Abstract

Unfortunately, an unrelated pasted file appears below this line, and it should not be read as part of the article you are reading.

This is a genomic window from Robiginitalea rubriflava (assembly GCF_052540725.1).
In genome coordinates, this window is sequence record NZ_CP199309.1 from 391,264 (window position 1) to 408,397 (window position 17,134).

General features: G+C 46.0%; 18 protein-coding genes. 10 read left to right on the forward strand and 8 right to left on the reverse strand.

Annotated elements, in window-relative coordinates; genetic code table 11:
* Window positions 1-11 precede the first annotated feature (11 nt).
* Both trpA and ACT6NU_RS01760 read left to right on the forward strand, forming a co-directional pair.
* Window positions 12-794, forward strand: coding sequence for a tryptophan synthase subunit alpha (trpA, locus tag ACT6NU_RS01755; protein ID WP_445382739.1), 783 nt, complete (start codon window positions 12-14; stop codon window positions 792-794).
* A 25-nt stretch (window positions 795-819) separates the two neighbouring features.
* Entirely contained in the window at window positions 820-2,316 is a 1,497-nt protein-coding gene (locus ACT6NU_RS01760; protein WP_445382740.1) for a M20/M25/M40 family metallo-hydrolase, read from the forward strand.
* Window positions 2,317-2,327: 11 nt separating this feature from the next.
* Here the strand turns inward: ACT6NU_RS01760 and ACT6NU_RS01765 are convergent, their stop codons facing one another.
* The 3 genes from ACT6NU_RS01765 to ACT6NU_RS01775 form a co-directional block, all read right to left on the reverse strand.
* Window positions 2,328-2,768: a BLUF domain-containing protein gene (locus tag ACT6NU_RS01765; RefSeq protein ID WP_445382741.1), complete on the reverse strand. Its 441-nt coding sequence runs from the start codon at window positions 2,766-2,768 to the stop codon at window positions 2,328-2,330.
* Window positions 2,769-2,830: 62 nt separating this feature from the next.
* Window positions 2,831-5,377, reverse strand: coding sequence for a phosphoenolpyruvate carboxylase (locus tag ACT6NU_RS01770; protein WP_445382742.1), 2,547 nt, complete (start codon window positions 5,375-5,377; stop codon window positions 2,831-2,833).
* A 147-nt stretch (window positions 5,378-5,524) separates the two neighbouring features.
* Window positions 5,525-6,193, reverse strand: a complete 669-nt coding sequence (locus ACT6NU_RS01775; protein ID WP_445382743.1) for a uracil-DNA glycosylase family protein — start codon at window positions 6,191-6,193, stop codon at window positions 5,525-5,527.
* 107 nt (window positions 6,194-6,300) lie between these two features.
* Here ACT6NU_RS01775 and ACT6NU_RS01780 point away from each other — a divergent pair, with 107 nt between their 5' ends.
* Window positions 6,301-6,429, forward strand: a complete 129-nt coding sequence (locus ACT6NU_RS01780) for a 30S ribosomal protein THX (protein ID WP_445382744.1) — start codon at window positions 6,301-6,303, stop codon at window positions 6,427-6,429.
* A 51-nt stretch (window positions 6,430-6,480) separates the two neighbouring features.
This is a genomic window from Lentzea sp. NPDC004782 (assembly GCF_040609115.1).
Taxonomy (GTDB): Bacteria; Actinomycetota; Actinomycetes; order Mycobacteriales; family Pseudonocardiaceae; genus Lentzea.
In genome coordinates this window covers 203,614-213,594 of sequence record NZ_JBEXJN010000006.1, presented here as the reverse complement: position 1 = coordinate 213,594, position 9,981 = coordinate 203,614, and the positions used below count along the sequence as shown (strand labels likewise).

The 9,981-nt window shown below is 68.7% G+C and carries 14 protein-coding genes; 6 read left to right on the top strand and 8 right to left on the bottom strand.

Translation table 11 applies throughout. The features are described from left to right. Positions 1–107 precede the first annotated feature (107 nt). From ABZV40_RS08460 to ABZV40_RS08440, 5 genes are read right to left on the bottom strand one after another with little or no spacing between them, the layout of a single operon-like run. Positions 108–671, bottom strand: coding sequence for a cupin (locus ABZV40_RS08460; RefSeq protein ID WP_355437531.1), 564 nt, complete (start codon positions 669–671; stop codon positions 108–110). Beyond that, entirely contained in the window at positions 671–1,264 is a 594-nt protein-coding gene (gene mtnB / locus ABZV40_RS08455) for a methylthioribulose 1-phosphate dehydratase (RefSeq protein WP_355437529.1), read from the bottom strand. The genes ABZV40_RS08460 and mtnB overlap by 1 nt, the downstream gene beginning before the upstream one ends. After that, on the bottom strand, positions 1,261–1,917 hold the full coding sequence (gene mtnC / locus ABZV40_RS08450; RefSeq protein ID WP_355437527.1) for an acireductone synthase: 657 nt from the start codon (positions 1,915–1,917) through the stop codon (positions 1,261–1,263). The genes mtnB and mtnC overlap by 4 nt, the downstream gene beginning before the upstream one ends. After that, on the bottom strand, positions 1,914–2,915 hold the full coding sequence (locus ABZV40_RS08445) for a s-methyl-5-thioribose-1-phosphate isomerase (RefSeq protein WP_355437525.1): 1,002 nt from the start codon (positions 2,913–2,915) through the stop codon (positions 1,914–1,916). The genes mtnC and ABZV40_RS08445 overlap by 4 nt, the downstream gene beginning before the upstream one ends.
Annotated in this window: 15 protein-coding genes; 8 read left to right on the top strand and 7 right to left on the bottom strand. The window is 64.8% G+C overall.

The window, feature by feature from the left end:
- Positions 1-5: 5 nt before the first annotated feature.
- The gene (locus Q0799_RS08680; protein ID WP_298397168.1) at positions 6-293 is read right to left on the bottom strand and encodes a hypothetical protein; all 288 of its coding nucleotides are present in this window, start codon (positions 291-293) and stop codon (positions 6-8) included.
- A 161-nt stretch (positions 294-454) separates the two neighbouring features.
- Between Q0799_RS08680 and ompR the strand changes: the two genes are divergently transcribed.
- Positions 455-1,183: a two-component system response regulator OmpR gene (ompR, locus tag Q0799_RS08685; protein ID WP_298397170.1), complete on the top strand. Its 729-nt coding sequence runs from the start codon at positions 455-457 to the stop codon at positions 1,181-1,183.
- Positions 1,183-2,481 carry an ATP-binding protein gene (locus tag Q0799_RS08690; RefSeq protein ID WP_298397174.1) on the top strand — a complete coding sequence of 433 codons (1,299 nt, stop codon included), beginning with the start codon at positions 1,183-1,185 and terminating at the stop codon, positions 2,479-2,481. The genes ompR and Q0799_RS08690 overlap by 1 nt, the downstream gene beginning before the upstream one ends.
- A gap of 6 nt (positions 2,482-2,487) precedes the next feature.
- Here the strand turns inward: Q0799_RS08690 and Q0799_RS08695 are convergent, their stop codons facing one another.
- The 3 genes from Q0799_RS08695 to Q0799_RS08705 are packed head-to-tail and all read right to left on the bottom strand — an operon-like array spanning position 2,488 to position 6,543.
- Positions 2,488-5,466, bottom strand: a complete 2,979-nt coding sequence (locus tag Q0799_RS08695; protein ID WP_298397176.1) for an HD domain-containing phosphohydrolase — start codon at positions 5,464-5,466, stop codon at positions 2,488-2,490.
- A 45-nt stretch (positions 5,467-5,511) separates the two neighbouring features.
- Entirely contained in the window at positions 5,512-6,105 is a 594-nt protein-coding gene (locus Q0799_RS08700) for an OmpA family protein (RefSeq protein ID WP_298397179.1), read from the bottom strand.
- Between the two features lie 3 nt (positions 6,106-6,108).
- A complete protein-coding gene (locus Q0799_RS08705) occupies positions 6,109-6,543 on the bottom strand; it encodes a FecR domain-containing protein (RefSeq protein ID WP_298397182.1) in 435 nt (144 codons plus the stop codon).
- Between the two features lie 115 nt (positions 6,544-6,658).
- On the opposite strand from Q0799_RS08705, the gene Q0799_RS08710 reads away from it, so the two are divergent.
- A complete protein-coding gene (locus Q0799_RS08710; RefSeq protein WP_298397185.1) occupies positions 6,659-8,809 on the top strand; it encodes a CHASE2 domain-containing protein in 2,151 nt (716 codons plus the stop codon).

In two experiments, subjects traveled through virtual mazes, encountering target objects along the way. Their task was to indicate the direction to these target objects from a terminal location in the maze (from which the objects could no longer be seen). Subjects controlled their motion through the mazes using three locomotion modes. In the Walk mode, subjects walked normally in the experimental room. For each subject, body position and heading were tracked, and the tracking information was used to continuously update the visual imagery presented to the subjects on a head-mounted display. This process created the impression of immersion in the experimental maze. In the Visual Turn mode subjects moved through the environment using a joystick to control their turning. The only sensory information subjects received about rotation and translation was that provided by the computer-generated imagery. The Real Turn mode was midway between the other two modes, in that subjects physically turned in place to steer while translating in the virtual maze; thus translation through the maze was signaled only by the computer-generated imagery, whereas rotations were signaled by the imagery as well as by proprioceptive and vestibular information. The dependent measure in the experiment was the absolute error of the subject's directional estimate to each target from the terminal location. Performance in the Walk mode was significantly better than in the Visual Turn mode but other trends were not significant. A secondary finding was that the degree of motion sickness depended upon locomotion mode, with the lowest incidence occurring in the Walk mode. Both findings suggest the advisability of having subjects explore virtual environments using real rotations and translations in tasks involving spatial orientation.

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